UPDATE (3 July): I received several solutions already that
retain the original month+year order.
Also: Several people noted in their solutions that Martin Gardner's age should be rounded up, because he was slightly over the half-mark to the next year. This Using your Head is Permitted riddle, however, will stick to the more common practice of rounding down. My apologies to those whose solutions I did not accept for this reason. Do try again.
UPDATE (11 July): One of the solutions to be published at the end of the month will show how to do this using the digits of the year only (and preserving digit order).
This month, "Using your Head is Permitted" will digress slightly from its standard format in order to honour Martin Gardner, one of the world's foremost mathematical riddlers, who, sadly, passed away a few weeks ago.
In order to commemorate Gardner's work, this month's riddle attempts to be a riddle in his distinctive style. Here goes:
Take the date in which Gardner died and, by using the digits of the month and year only, write a computation that results in the age in which he died.
Allowed operations are anything that can be done in pure ASCII text, without resorting to adding any more alphanumeric characters. (So, you should use all digits in the month and year, each digit exactly in the number of times that it appears, no more no less, and you cannot use operations like "cos()", "floor()", "sqrt()" and the like, that require the addition of letters.) Adding symbols, such as "+" or "-", is allowed, of course, as long as they are ASCII symbols (so, no "√", for example).
Also not allowed is digit concatenation. Each digit should be taken as a number between 0 and 9.
I am not aware of solutions that leave the month+year digit order intact. However, solvers looking for an extra challenge will discover a solution that retains the original digit order when the year is written before the month.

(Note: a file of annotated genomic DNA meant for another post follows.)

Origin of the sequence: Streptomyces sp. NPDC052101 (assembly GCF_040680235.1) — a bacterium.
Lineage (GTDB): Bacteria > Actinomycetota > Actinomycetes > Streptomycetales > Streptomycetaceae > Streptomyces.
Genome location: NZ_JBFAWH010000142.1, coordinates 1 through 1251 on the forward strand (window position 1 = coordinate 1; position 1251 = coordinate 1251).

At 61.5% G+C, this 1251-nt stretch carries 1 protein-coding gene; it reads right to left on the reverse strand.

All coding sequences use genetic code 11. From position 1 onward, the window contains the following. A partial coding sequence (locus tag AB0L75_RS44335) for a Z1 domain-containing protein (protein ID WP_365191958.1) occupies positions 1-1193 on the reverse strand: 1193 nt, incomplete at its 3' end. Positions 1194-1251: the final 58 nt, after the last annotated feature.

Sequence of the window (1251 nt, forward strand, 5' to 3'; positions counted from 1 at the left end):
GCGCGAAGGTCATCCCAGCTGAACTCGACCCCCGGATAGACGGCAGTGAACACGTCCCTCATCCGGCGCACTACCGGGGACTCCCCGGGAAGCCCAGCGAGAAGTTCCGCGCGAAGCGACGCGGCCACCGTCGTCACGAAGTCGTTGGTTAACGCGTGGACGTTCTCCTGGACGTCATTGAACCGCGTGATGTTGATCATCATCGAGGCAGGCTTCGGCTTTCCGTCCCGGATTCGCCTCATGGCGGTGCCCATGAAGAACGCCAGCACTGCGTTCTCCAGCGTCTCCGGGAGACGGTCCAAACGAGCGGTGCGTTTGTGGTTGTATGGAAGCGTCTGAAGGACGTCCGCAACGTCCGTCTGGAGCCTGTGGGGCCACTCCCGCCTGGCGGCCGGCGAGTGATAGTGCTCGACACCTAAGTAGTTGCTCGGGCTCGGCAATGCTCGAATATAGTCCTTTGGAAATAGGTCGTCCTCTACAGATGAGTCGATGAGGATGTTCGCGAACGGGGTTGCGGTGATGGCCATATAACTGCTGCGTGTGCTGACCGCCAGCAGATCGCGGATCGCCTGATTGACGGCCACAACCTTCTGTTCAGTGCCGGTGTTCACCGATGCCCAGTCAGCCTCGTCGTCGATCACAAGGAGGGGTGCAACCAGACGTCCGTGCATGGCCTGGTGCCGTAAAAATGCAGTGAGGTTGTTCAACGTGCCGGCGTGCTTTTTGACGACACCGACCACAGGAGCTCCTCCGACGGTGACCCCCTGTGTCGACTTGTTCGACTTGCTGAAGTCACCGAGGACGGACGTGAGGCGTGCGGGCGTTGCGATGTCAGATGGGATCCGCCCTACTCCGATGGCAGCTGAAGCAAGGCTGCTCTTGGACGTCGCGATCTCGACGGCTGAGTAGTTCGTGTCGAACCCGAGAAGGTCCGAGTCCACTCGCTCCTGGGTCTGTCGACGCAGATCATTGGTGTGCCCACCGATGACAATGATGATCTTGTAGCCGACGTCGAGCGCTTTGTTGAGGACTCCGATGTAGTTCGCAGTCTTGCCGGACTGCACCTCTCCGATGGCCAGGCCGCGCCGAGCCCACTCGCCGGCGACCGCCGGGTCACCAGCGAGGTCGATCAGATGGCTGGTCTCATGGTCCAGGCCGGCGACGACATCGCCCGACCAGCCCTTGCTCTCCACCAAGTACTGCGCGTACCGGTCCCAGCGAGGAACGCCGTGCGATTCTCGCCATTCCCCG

In keeping with Martin Gardner's tradition (as well as with "Using your Head is Permitted"'s regular style), I am also presenting this month a question with more mathematical depth. It is a not-for-credit bonus question, and is an invention of Gardner himself. His wording was better.
The bonus question is this: suppose that a family has n siblings, and suppose that exactly m of these siblings have blue eyes. The numbers m and n in this particular family happen to satisfy the following property: if two siblings are chosen at random (uniformly, from the set of all possible pairs) then the chance of both of them having blue eyes is exactly 50%.
If the family is a human family then one can be reasonably sure what both m and n are. If we are to take this as an abstract mathematical problem, however, and assume that families can be arbitrarily large, then there is an infinite number of solutions.
The challenge is to find what the ratio of two consecutive solutions for n converges to. Solvers interested in a slightly more difficult question can seek an explicit formula to calculate the i'th solution.
A hint for the bonus question is available here.
List of solvers:Albert Stadler (1 July 16:28)
Bojan Bašić (1 July 20:43)
Robert DiMarco (2 July 04:32)
Tai-Jin Lee (2 July 04:39)
Nick McGrath (2 July 04:55)
Anurag Anshu (2 July 15:20)
Oded Margalit (2 July 21:19)
Itsik Horovitz (3 July 10:13)
Yoav Yaari (3 July 16:40)
Zilin Jiang (6 July 01:19)
Jan Herout (7 July 03:38)
Daniel Bitin (8 July 01:22)
Joseph DeVincentis (8 July 03:53)
Erick Wong (8 July 08:13)
Jens Voss (8 July 21:23)
Dan Dima (9 July 08:25)
Naftali Peles (11 July 17:15)
Mauro Bampo (28 July 07:14)
Elegant and original solutions can be submitted to the puzzlemaster at riddlesbrand.scso.com. Names of solvers will be posted on this page. Notify if you don't want your name to be mentioned.
The solution will be published at the end of the month.
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